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George Will: Reasonable opposition to Common Core


Viewed from Washington, which often is the last to learn about important developments, opposition to the Common Core State Standards Initiative still seems as small as the biblical cloud that ariseth out of the sea, no larger than a man's hand. Soon, however, this education policy will fill a significant portion of the political sky.

The Common Core represents the ideas of several national organizations (of governors and school officials) about what and how children should learn. It is the thin end of an enormous wedge. It is designed to advance in primary and secondary education the general progressive agenda of centralization and uniformity.

Understandably, proponents of the Common Core want its nature and purpose to remain as cloudy as possible for as long as possible. Hence they say it is a "state-led," "voluntary" initiative to merely guide education with "standards" that are neither written nor approved nor mandated by Washington, which would never, ever "prescribe" a national curriculum. Proponents talk warily when describing it because a candid characterization would reveal yet another Obama administration indifference to legality.

The 1965 Elementary and Secondary Education Act (ESEA), the original federal intrusion into this state and local responsibility, said "nothing in this act" shall authorize any federal official to "mandate, direct, or control" schools' curriculums. The 1970 General Education Provisions Act stipulates that "no provision of any applicable program shall be construed to authorize any" federal agency or official "to exercise any direction, supervision, or control over the curriculum, program of instruction" or selection of "instructional materials by any" school system. The 1979 law creating the Department of Education forbids it from exercising "any direction, supervision, or control over the curriculum" or "program of instruction" of any school system. The ESEA as amended says no Education Department funds "may be used ... to endorse, approve, or sanction any curriculum designed to be used in" grades K-12.

Nevertheless, what begins with mere national standards must breed ineluctable pressure to standardize educational content. Targets, metrics, guidelines and curriculum models all induce conformity in instructional materials. Washington already is encouraging the alignment of the GED, SAT and ACT tests with the Common Core. By a feedback loop, these tests will beget more curriculum conformity. All of this will take a toll on parental empowerment, and none of this will escape the politicization of learning like that already rampant in higher education.

Leave aside the abundant, fierce, often learned and frequently convincing criticisms of the writing, literature and mathematics standards. Even satisfactory national standards must extinguish federalism's creativity: At any time, it is more likely there will be half a dozen innovative governors than one creative federal education bureaucracy. And the mistakes made by top-down federal reforms are continental mistakes.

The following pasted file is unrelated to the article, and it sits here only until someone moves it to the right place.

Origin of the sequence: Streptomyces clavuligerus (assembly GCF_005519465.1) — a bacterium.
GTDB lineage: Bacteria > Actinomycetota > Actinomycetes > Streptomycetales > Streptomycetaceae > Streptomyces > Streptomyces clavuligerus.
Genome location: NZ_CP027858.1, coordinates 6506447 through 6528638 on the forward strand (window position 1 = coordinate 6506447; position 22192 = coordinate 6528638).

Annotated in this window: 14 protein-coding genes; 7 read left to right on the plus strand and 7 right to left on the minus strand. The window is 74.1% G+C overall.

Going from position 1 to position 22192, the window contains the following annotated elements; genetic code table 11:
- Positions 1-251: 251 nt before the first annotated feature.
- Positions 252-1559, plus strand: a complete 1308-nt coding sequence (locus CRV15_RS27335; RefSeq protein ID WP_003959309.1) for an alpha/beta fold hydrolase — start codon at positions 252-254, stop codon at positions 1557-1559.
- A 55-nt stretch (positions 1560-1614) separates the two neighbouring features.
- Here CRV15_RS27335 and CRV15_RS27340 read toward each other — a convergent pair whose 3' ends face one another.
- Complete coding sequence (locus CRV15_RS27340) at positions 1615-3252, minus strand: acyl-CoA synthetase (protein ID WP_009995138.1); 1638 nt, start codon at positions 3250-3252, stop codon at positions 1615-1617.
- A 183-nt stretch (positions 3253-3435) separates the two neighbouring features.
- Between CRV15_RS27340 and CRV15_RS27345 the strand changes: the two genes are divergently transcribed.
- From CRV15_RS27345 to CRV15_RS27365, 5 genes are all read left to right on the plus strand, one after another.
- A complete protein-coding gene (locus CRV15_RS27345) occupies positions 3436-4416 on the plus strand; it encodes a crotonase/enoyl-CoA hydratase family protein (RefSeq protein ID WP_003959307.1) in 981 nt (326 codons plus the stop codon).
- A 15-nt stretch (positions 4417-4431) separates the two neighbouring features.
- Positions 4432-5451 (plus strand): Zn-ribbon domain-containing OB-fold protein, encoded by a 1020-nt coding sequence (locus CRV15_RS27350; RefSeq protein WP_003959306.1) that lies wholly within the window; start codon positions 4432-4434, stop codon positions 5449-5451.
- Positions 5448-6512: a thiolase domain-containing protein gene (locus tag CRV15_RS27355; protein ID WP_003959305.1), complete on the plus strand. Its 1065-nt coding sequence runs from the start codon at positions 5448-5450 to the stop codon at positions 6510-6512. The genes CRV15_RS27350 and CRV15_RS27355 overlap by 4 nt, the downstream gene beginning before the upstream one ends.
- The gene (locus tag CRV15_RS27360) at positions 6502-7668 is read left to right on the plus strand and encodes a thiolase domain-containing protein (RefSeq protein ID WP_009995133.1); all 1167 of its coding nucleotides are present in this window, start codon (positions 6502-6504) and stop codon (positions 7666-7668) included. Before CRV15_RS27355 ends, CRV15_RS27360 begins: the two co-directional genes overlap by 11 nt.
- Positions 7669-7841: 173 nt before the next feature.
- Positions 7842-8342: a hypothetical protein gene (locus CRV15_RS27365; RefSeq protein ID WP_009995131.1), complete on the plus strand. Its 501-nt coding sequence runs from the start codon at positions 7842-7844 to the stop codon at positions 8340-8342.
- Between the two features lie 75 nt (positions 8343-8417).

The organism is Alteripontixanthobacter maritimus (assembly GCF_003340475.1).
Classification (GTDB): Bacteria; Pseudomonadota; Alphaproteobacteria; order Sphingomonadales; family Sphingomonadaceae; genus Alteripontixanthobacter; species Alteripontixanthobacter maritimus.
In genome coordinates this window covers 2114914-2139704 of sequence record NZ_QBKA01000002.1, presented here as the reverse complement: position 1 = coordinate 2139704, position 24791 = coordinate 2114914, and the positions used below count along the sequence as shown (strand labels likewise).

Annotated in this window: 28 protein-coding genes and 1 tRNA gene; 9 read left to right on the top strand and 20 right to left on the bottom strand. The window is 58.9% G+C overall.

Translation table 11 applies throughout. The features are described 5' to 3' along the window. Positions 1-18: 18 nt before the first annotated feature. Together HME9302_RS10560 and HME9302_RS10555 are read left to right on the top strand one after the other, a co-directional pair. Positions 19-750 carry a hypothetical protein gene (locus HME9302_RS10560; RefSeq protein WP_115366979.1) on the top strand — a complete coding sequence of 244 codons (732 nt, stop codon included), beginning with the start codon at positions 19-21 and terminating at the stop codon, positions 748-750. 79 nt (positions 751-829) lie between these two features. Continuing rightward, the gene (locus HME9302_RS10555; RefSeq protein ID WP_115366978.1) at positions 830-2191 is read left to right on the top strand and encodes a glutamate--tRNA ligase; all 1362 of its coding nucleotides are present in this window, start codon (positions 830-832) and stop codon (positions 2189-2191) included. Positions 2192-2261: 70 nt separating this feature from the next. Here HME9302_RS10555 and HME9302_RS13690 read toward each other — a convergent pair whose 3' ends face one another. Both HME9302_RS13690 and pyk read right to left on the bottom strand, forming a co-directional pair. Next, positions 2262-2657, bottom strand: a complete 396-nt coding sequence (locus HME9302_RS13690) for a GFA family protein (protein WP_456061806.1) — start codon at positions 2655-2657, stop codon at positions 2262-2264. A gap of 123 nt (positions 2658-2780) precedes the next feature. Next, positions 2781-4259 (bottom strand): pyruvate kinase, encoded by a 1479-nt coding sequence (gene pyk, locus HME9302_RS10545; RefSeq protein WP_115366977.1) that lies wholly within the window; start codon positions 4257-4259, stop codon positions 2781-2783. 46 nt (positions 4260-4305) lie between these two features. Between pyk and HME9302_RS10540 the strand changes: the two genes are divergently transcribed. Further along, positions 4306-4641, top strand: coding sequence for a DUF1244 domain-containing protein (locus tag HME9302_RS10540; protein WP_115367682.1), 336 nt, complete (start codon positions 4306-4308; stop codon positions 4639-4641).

The Obama administration has purchased states' obedience by partially conditioning waivers from onerous federal regulations (from No Child Left Behind) and receipt of federal largess ($4.35 billion in Race to the Top money from the 2009 stimulus) on the states' embrace of the Common Core. Although 45 states and the District of Columbia have struck this bargain, most with little debate, some are reconsidering and more will do so as opposition mounts.

Many proponents seem to deem it beneath their dignity to engage opponents' arguments, preferring to caricature opponents as political primitives and to dismiss them with flippancies such as this from Bill Gates: "It's ludicrous to think that multiplication in Alabama and multiplication in New York are really different." What is ludicrous is Common Core proponents disdaining concerns related to this fact: Fifty years of increasing Washington inputs into K-12 education has coincided with disappointing cognitive outputs from schools. Is it eccentric that it is imprudent to apply to K-12 education the federal touch that has given us HealthCare.gov?

The rise of opposition to the Common Core illustrates three healthy aspects of today's politics. First, new communication skills and technologies enable energized minorities to force new topics onto the political agenda. Second, this uprising of local communities against state capitals, the nation's capital and various muscular organizations (e.g., the Business Roundtable, the Chamber of Commerce, teachers unions, the Bill & Melinda Gates Foundation) demonstrates that although the public agenda is malleable, a sturdy portion of the public is not.

Third, political dishonesty has swift, radiating and condign consequences. Opposition to the Common Core is surging because Washington, hoping to mollify opponents, is saying, in effect: "If you like your local control of education, you can keep it. Period." To which a burgeoning movement is responding: "No. Period."

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George Will's email address is georgewill@washpost.com.




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